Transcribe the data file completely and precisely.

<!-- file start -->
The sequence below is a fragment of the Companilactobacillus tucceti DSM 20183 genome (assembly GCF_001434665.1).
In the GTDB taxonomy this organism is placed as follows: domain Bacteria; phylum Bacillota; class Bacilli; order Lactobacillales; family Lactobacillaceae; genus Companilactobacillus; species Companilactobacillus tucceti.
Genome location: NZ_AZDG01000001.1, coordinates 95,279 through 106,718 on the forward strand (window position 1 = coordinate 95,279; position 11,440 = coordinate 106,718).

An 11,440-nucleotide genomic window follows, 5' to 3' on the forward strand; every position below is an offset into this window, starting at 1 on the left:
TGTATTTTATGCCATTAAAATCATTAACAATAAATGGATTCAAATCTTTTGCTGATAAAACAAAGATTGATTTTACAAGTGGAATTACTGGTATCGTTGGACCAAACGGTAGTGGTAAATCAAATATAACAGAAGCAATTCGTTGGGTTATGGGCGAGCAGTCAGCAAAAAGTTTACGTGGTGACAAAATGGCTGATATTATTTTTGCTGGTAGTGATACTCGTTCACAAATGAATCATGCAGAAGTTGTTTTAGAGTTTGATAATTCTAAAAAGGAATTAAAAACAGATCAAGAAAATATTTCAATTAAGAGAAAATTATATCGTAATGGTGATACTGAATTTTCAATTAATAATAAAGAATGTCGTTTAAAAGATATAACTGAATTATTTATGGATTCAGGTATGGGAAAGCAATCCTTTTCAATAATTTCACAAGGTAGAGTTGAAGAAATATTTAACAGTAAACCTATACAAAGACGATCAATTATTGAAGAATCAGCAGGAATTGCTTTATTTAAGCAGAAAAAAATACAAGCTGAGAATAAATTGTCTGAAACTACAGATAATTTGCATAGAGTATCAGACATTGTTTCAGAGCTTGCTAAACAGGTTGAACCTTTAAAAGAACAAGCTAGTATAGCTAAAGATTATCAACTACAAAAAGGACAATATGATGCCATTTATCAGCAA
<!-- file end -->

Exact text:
The sequence below is a fragment of the Companilactobacillus tucceti DSM 20183 genome (assembly GCF_001434665.1).
In the GTDB taxonomy this organism is placed as follows: domain Bacteria; phylum Bacillota; class Bacilli; order Lactobacillales; family Lactobacillaceae; genus Companilactobacillus; species Companilactobacillus tucceti.
Genome location: NZ_AZDG01000001.1, coordinates 95,279 through 106,718 on the forward strand (window position 1 = coordinate 95,279; position 11,440 = coordinate 106,718).

An 11,440-nucleotide genomic window follows, 5' to 3' on the forward strand; every position below is an offset into this window, starting at 1 on the left:
TGTATTTTATGCCATTAAAATCATTAACAATAAATGGATTCAAATCTTTTGCTGATAAAACAAAGATTGATTTTACAAGTGGAATTACTGGTATCGTTGGACCAAACGGTAGTGGTAAATCAAATATAACAGAAGCAATTCGTTGGGTTATGGGCGAGCAGTCAGCAAAAAGTTTACGTGGTGACAAAATGGCTGATATTATTTTTGCTGGTAGTGATACTCGTTCACAAATGAATCATGCAGAAGTTGTTTTAGAGTTTGATAATTCTAAAAAGGAATTAAAAACAGATCAAGAAAATATTTCAATTAAGAGAAAATTATATCGTAATGGTGATACTGAATTTTCAATTAATAATAAAGAATGTCGTTTAAAAGATATAACTGAATTATTTATGGATTCAGGTATGGGAAAGCAATCCTTTTCAATAATTTCACAAGGTAGAGTTGAAGAAATATTTAACAGTAAACCTATACAAAGACGATCAATTATTGAAGAATCAGCAGGAATTGCTTTATTTAAGCAGAAAAAAATACAAGCTGAGAATAAATTGTCTGAAACTACAGATAATTTGCATAGAGTATCAGACATTGTTTCAGAGCTTGCTAAACAGGTTGAACCTTTAAAAGAACAAGCTAGTATAGCTAAAGATTATCAACTACAAAAAGGACAATATGATGCCATTTATCAGCAA